Energy Wales Statement »The energy system in Wales is on the threshold of great change driven by new energy, technology and low carbon energy transition objectives.Learn more »
Got a burning question for the Welsh Government? Why not come along to a Carwyn Connect event
Got a burning question for the Welsh Government? Then why not come along to a Carwyn Connect event.
- Wales replaces the axed UK Independent Living Fund
- Minister in Lyon to share lessons for Future Generations
- Got a burning question for the Welsh Government? Why not come along to a Carwyn Connect event
- National Pathway for Homelessness Services to Children, Young People and Adults in the Secure Estate
- Draft revised guidance on disciplinary and dismissal procedures for school staff
- Prevention of Pollution (Oil Storage) (Wales) Regulations
- Draft non-statutory guidance for local authorities on elective home education
- Welsh Government Draft Equality Objectives for 2016-2020
- Future arrangements for the Welsh Government’s Equality and Inclusion Programme for 2017-2020
Featured consultation »Draft non-statutory guidance for local authorities on elective home education
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Section highlightEnvironment (Wales) BillThe bill creates the legislation needed to plan and manage Wales’ natural resources in a more sustainable and joined-up way.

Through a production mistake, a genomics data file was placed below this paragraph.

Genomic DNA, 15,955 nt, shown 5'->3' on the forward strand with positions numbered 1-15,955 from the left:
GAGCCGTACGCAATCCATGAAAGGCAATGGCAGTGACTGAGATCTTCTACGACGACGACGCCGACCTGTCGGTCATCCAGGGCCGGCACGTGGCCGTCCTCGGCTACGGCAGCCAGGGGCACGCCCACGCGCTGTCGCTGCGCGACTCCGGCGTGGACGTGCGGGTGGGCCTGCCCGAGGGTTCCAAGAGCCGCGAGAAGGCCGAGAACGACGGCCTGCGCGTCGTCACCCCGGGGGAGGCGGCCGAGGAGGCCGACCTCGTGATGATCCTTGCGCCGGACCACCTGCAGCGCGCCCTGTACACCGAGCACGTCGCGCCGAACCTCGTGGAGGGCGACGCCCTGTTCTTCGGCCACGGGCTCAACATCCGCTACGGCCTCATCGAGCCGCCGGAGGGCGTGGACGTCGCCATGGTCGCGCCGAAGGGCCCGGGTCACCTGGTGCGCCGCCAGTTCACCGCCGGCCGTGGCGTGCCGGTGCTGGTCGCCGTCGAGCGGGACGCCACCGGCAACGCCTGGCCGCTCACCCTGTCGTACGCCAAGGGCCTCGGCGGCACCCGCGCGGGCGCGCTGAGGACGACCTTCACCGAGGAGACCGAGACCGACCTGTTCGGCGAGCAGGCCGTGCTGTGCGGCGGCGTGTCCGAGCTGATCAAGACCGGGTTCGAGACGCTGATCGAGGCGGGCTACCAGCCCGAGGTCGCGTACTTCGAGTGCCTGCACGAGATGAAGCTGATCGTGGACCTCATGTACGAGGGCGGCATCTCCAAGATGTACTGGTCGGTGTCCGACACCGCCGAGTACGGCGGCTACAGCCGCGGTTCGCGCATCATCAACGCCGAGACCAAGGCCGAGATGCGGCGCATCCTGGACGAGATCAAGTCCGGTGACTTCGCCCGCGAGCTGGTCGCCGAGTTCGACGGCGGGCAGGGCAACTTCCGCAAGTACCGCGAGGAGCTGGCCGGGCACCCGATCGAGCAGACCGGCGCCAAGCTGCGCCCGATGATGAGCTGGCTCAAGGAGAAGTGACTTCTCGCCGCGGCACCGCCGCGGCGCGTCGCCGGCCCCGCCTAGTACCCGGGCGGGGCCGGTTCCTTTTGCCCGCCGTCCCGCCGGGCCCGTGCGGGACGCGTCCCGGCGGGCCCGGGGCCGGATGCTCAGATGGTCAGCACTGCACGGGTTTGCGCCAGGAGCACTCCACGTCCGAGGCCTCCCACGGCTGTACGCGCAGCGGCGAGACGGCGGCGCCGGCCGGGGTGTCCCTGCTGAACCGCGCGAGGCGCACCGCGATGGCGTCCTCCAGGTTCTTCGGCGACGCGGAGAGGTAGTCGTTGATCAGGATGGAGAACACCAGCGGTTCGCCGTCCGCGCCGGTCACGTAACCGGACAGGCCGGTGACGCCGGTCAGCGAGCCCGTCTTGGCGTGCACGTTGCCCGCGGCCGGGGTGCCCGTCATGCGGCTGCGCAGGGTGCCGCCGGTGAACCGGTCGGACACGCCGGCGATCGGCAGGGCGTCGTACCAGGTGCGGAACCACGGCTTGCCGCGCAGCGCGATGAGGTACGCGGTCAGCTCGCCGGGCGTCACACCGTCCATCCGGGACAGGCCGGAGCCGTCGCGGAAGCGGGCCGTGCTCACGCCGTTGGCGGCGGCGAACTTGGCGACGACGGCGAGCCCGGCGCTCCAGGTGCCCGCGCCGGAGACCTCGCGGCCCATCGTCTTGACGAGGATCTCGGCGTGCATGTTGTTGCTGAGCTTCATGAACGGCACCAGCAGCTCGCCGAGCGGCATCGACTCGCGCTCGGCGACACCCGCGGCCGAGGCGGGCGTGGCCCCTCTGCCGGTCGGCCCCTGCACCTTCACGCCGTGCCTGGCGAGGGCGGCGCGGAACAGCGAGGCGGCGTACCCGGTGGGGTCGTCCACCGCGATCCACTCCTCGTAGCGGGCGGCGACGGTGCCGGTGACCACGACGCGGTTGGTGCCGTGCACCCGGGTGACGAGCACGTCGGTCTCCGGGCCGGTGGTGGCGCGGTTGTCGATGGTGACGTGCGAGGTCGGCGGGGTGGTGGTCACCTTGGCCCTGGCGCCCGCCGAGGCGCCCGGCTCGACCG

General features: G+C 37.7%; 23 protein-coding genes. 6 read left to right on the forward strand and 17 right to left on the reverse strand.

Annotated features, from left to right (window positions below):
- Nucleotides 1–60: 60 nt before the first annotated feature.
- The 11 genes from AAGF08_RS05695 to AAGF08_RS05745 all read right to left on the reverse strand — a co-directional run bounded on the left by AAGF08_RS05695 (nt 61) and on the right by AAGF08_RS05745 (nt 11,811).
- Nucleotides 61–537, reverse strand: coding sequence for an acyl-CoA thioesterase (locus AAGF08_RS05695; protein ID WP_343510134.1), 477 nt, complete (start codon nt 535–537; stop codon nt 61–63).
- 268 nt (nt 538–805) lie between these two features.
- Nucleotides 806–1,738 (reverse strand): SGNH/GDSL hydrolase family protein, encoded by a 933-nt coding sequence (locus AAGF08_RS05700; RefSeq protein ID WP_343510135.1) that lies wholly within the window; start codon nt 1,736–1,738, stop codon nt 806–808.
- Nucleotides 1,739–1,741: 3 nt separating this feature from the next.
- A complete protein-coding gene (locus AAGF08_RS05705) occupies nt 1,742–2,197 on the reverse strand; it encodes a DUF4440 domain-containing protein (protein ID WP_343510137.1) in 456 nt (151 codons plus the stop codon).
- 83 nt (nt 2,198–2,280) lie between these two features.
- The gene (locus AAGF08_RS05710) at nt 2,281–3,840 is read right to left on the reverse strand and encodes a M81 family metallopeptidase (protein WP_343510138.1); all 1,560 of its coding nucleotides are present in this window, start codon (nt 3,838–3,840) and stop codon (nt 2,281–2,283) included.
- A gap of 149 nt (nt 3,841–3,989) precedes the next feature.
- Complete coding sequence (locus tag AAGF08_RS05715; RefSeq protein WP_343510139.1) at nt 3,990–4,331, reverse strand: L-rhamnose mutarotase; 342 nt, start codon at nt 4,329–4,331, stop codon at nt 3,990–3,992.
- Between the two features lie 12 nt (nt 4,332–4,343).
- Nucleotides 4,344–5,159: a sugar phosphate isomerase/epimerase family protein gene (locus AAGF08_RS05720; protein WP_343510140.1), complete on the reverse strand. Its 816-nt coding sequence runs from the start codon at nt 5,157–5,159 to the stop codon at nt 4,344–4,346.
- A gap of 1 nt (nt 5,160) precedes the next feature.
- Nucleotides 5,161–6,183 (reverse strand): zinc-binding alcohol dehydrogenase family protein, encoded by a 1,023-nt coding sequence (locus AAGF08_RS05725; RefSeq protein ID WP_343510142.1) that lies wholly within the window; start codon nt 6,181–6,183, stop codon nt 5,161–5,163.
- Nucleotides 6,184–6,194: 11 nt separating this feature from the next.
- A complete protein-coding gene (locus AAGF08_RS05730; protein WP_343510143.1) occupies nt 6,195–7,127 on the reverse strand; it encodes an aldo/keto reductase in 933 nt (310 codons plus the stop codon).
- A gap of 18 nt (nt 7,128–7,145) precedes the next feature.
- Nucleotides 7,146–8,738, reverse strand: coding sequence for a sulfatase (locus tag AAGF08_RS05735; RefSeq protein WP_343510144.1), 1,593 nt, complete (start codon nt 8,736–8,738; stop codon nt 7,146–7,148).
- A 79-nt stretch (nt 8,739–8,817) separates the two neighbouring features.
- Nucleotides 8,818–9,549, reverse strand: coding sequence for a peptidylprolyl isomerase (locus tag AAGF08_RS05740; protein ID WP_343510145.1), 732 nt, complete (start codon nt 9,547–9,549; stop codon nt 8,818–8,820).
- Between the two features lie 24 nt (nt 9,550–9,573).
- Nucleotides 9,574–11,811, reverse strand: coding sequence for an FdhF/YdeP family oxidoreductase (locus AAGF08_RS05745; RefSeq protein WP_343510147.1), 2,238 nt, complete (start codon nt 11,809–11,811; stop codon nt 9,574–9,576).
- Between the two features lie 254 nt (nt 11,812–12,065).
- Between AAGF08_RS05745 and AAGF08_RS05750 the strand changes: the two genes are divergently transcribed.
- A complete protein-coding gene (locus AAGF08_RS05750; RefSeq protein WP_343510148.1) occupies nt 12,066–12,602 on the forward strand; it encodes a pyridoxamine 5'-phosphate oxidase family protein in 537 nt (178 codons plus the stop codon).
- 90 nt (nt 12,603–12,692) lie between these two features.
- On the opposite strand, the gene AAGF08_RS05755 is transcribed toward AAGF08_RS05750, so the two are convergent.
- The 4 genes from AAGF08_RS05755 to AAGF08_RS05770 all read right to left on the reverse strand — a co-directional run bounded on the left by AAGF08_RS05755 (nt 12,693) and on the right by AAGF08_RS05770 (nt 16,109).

Legislative programme 2014 - 2015 »
Bills that the Welsh Government will bring forward in 2014/2015.Learn more »
Section highlightTaxes in Wales
The devolution of some taxes to Wales from April 2018 provides us with the opportunity to reshape those taxes to better meet our circumstances and priorities.
1st Supplementary Budget 2015-16 »
The 1st supplementary budget proposes a number of changes to the final budget for 2015-16, which was published in December 2014.Learn more »
- Statistics & Research
It is generally thought that common land is so called because "everyone" owns it, but this is not correct.
Common land is usually owned by one person, namely the landowner. It is called "common land" because historically the landowner has allowed certain other people to use it.
What are 'rights of commons'
Most common land dates back to mediaeval times when land was owned by the lord of the manor. The lord would give his tenants the right to use pasture or waste land in particular ways. This permission to use the “common land” was called “holding rights of common”, and rights holders were called “commoners”. The rights were attached to the particular farmland or premises that were part of the manor. On common land, commoners could undertake certain specified activities e.g. grazing livestock, gathering wood, turf or acorns, or fishing.
The practice has continued to the present day, even though the original manor may be long gone. Nowadays, most rights are still attached to farms or premises. The current owners or tenants can use the rights of common belonging to that property.
Common land in Wales
Approximately 8.4% of Wales is covered by registered common land amounting to around 175,000 hectares. Many small commons abut each other, making large areas of common land across Wales. These small commons may have different owners and different rights holders. Many commons are important for agriculture in Wales, providing grazing for sheep and cattle. In addition, many commons are enjoyed for their leisure and environmental interests. Some are in National Parks or are owned by the National Trust.
Common land can provide important habitat for protected birds, wildlife and plants.